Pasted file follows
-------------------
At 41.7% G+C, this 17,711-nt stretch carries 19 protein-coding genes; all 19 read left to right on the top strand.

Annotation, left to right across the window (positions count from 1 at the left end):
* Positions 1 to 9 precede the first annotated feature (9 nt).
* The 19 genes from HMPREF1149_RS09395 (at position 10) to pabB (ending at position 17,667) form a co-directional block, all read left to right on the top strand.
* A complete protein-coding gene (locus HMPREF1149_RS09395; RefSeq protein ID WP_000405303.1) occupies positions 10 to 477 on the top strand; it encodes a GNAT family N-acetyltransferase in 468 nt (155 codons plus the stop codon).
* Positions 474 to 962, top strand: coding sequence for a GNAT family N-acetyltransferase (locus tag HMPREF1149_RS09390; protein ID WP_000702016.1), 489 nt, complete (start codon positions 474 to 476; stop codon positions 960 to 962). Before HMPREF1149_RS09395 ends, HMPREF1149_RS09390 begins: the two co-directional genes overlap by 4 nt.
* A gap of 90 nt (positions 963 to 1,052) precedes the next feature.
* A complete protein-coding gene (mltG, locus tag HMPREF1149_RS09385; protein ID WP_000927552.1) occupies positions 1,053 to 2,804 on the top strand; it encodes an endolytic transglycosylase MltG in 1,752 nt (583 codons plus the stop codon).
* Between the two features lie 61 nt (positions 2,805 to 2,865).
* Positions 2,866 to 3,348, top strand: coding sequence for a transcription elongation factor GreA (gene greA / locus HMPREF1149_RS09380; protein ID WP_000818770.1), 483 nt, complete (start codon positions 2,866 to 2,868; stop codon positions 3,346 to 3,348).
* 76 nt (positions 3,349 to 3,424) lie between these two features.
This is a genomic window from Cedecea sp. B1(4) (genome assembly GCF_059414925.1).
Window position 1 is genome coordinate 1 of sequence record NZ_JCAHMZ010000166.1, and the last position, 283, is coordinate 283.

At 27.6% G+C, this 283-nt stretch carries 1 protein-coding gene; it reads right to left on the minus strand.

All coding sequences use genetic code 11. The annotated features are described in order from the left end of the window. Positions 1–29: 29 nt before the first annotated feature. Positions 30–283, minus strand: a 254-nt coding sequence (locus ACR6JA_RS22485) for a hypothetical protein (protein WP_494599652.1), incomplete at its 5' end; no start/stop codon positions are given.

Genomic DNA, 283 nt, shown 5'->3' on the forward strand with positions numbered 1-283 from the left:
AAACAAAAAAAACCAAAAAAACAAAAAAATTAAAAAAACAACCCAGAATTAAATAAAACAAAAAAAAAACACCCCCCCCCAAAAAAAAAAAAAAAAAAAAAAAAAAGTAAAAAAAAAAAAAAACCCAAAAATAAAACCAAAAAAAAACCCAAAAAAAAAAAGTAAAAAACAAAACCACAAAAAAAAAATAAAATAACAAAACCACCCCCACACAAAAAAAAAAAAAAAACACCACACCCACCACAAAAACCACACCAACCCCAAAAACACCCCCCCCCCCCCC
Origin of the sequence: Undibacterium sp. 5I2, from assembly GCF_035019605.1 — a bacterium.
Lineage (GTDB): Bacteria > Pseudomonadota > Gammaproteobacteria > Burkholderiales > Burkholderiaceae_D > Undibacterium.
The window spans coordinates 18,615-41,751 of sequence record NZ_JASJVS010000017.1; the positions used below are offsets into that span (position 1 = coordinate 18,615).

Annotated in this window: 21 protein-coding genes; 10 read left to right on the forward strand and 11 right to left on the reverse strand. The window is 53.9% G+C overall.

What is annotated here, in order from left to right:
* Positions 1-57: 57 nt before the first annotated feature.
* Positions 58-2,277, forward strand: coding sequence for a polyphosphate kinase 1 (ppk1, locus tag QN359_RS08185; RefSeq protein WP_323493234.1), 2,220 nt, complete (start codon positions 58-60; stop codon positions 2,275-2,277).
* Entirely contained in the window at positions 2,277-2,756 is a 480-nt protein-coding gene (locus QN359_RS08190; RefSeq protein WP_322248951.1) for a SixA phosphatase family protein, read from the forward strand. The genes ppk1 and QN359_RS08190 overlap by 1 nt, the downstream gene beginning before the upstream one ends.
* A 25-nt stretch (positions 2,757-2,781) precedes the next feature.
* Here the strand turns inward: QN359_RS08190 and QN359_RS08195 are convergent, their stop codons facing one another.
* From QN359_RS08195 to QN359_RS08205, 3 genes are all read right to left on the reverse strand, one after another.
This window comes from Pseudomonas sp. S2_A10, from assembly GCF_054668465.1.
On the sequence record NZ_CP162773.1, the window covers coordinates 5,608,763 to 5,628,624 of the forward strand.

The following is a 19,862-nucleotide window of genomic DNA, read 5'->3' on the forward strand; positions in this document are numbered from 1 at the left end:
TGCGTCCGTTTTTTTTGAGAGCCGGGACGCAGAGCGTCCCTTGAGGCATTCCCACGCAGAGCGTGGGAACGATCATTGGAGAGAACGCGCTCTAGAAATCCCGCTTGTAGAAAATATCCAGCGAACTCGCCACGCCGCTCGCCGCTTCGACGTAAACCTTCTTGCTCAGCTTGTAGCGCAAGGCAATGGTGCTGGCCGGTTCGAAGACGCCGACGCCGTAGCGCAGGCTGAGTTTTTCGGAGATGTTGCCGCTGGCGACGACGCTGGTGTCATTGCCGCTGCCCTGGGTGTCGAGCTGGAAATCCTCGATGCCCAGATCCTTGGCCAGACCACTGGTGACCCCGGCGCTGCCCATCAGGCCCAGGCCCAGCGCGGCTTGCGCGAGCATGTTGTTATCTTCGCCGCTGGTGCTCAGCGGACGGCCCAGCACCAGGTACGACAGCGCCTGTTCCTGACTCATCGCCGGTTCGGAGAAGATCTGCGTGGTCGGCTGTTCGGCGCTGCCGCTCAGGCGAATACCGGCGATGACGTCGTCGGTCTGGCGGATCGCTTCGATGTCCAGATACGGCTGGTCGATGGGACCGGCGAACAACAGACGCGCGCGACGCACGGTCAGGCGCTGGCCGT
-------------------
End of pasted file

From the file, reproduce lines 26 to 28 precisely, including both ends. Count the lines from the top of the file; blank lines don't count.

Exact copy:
* A 25-nt stretch (positions 2,757-2,781) precedes the next feature.
* Here the strand turns inward: QN359_RS08190 and QN359_RS08195 are convergent, their stop codons facing one another.
* From QN359_RS08195 to QN359_RS08205, 3 genes are all read right to left on the reverse strand, one after another.